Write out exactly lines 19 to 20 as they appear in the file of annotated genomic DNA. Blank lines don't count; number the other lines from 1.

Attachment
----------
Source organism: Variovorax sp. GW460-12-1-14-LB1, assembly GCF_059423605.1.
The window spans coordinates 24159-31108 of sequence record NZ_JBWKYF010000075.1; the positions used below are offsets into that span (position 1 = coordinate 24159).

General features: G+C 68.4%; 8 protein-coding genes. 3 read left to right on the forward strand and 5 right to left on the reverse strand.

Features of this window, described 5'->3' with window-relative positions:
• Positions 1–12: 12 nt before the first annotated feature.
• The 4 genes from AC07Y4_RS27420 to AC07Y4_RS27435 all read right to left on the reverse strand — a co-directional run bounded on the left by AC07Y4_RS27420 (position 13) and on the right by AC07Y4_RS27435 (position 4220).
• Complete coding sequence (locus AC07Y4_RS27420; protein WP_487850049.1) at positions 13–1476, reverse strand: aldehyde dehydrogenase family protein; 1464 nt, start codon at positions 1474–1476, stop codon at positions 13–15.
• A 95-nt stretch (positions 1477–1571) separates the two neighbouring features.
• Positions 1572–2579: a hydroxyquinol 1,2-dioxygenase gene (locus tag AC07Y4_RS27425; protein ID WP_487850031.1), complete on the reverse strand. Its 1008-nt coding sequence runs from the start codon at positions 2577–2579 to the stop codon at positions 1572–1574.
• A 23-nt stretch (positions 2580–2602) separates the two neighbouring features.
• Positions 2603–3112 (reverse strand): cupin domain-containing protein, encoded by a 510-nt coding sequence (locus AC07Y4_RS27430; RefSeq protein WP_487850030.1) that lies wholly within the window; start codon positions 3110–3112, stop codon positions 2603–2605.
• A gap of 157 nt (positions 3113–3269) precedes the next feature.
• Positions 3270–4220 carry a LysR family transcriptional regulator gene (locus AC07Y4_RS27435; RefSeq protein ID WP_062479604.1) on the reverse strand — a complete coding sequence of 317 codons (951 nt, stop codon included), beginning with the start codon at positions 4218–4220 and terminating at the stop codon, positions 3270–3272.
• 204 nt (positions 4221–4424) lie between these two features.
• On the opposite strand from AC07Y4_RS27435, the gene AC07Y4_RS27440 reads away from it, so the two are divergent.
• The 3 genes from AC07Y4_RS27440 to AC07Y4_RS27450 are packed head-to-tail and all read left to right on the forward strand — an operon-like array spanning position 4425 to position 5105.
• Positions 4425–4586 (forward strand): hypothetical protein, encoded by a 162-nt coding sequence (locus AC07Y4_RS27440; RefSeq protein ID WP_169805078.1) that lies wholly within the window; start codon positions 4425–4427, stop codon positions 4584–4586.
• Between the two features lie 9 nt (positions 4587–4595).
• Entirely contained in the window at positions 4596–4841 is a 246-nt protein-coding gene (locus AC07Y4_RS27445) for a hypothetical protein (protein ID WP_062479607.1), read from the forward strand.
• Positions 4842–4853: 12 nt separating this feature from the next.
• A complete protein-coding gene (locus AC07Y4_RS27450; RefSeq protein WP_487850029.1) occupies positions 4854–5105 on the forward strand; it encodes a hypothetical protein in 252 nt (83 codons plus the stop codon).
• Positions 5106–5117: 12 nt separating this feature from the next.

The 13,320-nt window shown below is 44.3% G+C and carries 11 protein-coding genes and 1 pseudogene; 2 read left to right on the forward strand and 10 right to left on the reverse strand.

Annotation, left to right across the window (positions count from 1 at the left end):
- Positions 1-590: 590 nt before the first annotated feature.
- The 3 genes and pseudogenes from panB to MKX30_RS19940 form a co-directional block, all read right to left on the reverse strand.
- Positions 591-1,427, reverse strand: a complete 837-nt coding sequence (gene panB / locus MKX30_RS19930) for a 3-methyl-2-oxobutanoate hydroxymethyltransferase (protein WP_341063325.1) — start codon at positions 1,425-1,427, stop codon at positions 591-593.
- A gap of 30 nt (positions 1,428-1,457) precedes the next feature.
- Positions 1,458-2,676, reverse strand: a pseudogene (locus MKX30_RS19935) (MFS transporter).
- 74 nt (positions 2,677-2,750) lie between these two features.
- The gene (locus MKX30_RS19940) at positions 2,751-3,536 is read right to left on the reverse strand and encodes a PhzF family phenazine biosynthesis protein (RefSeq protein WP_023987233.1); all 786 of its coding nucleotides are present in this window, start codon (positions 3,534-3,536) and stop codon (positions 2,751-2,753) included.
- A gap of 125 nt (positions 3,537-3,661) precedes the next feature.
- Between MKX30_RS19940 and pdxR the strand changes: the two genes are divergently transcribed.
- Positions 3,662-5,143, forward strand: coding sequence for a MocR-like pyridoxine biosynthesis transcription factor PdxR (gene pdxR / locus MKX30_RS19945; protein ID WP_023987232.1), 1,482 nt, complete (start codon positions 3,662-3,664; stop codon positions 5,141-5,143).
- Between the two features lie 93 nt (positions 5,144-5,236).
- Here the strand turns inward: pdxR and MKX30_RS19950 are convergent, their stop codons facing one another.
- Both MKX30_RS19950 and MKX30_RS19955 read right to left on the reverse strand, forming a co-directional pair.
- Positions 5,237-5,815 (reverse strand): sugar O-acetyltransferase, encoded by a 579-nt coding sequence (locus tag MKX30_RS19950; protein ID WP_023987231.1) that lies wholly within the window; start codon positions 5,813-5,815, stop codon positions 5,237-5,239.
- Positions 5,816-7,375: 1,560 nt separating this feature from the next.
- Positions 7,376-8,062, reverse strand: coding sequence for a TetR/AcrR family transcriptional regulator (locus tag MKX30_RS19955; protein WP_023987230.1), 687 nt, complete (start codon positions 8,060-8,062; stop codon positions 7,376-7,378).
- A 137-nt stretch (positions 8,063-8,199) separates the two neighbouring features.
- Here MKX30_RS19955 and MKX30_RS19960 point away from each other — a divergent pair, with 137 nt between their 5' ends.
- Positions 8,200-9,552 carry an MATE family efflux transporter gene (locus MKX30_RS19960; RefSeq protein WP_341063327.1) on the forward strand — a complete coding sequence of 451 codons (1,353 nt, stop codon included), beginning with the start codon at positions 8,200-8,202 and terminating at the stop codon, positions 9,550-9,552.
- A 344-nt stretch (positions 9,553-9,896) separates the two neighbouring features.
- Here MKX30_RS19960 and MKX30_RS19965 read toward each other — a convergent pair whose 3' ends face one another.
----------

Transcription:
• Entirely contained in the window at positions 4596–4841 is a 246-nt protein-coding gene (locus AC07Y4_RS27445) for a hypothetical protein (protein ID WP_062479607.1), read from the forward strand.
• Positions 4842–4853: 12 nt separating this feature from the next.